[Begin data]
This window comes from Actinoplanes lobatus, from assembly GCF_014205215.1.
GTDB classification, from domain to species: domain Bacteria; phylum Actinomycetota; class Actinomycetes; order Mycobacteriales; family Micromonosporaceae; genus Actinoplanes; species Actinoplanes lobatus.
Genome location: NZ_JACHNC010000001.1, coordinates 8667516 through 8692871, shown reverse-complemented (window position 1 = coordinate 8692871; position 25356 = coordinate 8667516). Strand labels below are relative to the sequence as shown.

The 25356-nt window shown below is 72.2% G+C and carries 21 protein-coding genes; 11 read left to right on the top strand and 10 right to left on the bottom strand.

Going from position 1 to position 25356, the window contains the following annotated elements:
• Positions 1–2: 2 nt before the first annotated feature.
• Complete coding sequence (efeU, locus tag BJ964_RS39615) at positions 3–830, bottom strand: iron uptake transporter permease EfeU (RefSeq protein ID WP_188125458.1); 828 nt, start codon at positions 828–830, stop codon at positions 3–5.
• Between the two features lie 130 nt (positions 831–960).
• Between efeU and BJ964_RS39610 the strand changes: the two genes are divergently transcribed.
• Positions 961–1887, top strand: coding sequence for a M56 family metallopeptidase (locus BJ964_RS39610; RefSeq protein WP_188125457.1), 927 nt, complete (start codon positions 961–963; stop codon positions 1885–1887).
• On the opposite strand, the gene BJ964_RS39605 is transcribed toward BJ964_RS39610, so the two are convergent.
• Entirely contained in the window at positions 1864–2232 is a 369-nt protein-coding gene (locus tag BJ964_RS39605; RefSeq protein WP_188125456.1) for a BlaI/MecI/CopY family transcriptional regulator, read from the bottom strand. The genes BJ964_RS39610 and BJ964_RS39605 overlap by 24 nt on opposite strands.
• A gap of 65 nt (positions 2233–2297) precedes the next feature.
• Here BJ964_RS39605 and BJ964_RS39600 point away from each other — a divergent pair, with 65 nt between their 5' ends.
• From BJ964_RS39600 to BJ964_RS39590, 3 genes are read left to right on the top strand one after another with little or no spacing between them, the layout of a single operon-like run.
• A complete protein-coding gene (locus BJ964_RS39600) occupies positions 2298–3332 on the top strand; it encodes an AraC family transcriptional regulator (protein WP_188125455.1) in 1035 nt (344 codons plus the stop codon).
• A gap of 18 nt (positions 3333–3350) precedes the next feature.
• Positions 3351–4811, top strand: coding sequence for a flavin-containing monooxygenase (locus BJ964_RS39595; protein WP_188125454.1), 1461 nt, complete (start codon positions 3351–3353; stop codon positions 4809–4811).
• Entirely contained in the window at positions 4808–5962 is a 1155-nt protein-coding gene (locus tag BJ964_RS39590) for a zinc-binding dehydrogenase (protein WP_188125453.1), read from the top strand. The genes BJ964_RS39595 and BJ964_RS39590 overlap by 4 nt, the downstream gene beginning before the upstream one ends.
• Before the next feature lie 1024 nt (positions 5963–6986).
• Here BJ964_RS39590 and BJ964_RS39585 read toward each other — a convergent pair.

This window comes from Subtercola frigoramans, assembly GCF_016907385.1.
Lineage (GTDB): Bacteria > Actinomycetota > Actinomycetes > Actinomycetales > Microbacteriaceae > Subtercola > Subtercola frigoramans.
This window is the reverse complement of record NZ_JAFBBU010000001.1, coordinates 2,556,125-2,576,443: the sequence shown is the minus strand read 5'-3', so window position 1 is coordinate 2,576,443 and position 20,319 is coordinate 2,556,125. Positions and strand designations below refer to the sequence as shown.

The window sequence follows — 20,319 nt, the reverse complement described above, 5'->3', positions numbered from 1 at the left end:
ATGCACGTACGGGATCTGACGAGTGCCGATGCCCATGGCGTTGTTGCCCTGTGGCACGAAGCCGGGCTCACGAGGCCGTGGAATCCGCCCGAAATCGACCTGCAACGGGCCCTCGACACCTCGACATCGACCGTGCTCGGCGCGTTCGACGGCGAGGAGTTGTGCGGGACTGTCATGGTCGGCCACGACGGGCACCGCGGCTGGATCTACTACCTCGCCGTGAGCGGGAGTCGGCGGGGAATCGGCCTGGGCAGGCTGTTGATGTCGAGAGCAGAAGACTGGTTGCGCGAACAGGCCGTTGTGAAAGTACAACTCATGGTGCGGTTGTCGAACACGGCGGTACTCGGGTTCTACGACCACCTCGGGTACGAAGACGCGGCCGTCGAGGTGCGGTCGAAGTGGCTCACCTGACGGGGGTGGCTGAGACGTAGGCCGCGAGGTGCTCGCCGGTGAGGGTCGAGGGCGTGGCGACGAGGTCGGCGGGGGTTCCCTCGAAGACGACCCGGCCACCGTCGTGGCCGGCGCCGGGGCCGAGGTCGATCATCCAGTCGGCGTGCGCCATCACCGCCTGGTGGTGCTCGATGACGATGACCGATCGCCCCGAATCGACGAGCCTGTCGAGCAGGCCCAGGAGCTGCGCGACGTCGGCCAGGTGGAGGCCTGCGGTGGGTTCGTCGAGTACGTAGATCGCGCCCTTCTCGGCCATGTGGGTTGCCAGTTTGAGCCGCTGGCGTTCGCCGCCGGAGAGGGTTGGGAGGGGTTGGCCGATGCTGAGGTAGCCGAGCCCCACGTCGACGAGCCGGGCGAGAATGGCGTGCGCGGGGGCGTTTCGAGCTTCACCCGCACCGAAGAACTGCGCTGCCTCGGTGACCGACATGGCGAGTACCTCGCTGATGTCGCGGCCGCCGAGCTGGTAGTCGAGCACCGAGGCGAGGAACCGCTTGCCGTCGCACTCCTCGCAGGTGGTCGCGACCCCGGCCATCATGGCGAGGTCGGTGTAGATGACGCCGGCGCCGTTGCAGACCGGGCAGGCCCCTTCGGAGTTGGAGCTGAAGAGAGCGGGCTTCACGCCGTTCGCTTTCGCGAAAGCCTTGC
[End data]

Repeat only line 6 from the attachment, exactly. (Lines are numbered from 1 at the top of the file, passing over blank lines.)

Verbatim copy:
• Positions 1–2: 2 nt before the first annotated feature.